Of the 88 White House officials who also have e-mail accounts with the Republican National Committee, some 51 are missing records, according to a House Oversight Committee interim report released on Monday.
The investigation stems from a larger Congressional probe into the firing of eight U.S. Attorneys by the Department of Justice, and the possible political motivations behind their ousters. In particular, Congress wants to explore the extent of the Bush Administration’s involvement in the decision-making.
In response to the inquiry, the Bush Administration admitted that some of the e-mails sought could not be found — specifically those sent from an RNC e-mail address. The RNC’s policy is to delete e-mails after a certain period of time. E-mails sent from the White House, by contrast, must be preserved indefinitely.
The argument that politicos from the White House are putting forth to justify deleting the RNC e-mails is that they were about political matters, and the Hatch Act mandates that federal employees may not use government communications infrastructure or equipment for political purposes.
Another interpretation, of course, is that the senders were using the RNC e-mail address precisely so their e-mails would not be preserved for posterity — or, more immediately, for Congressional oversight.
That particular interpretation is gaining currency in light of the newly releasedCongressional report, which suggests that the Bush administration may have committed “extensive” violations of the law requiring White House records to be preserved.
It found not only that the number of White House officials given RNC e-mail accounts is higher than previously disclosed, but also that White House officials have made extensive use of their RNC e-mail accounts — and that the RNC has engaged in large-scale destruction of e-mails of White House officials.
“Of the 88 White House officials who received RNC e-mail accounts, the RNC has preserved no e-mails for 51 officials,” it states.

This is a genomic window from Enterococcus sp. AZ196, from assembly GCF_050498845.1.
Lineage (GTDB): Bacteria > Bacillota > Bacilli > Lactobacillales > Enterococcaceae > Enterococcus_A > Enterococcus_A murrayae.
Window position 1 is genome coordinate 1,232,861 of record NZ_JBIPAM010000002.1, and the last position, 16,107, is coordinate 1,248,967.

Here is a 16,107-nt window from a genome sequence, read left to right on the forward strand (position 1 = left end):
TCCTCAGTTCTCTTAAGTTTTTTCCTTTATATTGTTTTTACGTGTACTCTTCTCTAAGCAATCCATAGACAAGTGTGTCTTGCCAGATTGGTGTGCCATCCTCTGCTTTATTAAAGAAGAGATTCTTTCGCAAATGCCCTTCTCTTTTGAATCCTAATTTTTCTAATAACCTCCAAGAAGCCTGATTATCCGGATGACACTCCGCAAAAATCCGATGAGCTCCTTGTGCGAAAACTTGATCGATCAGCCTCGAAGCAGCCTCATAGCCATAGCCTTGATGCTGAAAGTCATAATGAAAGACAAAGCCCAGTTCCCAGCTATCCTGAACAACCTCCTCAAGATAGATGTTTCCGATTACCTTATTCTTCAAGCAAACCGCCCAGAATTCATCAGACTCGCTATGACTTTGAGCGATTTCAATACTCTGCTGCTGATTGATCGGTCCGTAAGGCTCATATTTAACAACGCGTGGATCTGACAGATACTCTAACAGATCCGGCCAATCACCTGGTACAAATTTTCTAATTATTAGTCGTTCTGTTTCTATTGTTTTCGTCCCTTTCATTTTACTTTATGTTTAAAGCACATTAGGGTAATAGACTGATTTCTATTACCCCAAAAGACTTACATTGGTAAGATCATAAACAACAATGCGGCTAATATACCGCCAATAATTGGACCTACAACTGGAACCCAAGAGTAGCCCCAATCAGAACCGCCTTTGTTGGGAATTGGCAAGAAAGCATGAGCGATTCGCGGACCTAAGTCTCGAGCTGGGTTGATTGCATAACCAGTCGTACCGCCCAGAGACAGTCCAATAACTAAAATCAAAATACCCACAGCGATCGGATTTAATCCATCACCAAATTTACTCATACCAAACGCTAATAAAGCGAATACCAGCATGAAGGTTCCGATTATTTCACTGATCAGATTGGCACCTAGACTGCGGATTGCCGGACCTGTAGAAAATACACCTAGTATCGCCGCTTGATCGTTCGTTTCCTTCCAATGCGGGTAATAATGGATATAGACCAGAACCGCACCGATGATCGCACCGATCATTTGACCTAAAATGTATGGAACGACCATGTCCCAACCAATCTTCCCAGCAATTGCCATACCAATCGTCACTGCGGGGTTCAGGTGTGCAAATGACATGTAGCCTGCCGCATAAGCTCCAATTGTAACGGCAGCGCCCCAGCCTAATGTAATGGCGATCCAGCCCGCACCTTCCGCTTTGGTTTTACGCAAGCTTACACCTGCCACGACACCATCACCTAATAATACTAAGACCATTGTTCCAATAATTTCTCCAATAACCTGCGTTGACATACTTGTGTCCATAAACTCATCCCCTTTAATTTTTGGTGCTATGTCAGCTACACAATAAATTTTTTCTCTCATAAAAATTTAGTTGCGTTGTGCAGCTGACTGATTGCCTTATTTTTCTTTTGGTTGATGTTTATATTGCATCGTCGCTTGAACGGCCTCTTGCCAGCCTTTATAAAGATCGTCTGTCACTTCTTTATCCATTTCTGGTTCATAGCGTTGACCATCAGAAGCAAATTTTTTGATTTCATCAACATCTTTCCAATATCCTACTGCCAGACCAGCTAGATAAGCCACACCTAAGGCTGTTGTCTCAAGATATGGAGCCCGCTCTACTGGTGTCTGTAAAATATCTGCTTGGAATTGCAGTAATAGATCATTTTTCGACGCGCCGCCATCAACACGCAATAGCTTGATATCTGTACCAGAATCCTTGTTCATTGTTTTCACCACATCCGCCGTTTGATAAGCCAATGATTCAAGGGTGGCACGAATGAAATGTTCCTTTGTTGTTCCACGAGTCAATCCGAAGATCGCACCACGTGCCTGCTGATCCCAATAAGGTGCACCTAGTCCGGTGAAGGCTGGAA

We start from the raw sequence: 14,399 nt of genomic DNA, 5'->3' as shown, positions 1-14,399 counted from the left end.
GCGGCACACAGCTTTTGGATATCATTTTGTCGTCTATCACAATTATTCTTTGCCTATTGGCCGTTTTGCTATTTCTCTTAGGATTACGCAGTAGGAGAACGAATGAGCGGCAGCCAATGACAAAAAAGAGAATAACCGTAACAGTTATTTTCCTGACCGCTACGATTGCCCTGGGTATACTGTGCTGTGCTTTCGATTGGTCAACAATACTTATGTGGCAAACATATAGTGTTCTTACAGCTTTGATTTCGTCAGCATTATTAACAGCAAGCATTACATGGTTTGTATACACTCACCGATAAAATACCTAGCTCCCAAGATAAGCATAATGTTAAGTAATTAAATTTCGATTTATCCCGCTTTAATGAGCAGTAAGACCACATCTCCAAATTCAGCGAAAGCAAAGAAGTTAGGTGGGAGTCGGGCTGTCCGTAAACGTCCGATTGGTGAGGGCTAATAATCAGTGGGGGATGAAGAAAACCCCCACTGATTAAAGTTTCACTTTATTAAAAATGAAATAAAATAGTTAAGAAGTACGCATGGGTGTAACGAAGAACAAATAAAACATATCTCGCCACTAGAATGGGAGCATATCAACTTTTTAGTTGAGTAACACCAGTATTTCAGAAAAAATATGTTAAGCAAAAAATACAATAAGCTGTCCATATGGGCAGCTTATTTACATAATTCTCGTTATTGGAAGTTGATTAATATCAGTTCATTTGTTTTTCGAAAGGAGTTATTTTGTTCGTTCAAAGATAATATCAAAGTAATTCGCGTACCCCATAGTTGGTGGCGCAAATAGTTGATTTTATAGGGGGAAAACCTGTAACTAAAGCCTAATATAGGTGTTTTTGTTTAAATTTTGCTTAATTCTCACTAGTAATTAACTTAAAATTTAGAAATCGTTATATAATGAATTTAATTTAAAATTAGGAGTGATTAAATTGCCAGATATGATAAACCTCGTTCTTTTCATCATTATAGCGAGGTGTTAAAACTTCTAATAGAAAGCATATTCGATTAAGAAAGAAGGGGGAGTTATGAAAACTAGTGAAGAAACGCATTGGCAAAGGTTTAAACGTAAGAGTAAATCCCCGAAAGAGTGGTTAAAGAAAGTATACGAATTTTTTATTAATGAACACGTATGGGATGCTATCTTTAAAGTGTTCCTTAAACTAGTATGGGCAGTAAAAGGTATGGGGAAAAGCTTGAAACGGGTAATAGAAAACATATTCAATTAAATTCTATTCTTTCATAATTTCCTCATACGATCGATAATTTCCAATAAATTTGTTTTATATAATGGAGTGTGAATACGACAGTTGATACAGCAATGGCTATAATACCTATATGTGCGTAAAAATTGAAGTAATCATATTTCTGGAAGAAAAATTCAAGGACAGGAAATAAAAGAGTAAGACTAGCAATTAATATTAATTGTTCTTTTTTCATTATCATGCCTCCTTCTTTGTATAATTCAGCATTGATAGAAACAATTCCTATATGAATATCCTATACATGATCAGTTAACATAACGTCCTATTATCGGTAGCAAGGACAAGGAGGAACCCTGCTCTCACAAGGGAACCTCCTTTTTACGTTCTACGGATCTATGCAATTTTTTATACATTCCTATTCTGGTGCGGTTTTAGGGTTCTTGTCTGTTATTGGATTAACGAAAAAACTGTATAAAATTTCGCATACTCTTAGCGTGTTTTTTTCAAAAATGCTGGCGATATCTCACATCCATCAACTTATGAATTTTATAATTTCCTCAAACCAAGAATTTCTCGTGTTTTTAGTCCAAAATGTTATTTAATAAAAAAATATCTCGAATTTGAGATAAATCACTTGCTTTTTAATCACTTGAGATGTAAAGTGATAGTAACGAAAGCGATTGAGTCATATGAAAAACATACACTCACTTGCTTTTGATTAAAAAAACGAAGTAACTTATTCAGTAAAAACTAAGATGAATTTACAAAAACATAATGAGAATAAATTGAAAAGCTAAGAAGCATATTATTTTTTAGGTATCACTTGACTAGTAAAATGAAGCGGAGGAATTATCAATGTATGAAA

“In addition, there are major gaps in the e-mail records of the 37 White House officials for whom the RNC did preserve e-mails. The RNC has preserved only 130 e-mails sent to Mr. [Karl] Rove during President Bush’s first term and no e-mails sent by Mr. Rove prior to November 2003. For many other White House officials, the RNC has no e-mails from before the fall of 2006.”
Most damaging, perhaps, is the finding of evidence that during Alberto Gonzales’ tenure as White House Counsel, his office may have known that White House officials were using RNC e-mail accounts for official business, but still took no action to preserve the presidential records.
In a deposition, Susan Ralston, Rove’s former executive assistant, “testified that she searched Mr. Rove’s RNC e-mail account in response to an Enron-related investigation in 2001 and the investigation of Special Prosecutor Patrick Fitzgerald later in the Administration.
“According to Ms. Ralston, the White House Counsel’s office knew about these e-mails because ‘all of the documents we collected were then turned over to the White House Counsel’s office.’ There is no evidence, however, that White House Counsel Gonzales initiated any action to ensure the preservation of the e-mail records that were destroyed by the RNC.”
Bush Administration Suffers
To be sure, this controversy — which is expected to widen as Congress continues to investigate — hurts the already questionable credibility of the Bush Administration and Attorney General Gonzales.
It also reinforces what any fourth grader knows by now: Don’t send sensitive information via e-mail.
“The missing White House e-mails prove that you should never write an e-mail that you don’t want your office mates to see, not to mention the entire world,” said Eric Kuhn, founder of Kuhn & Consultants and occasional blogger for the Huffington Post. “Sooner or later, someone will forward an e-mail with yours at the bottom or pass it along.”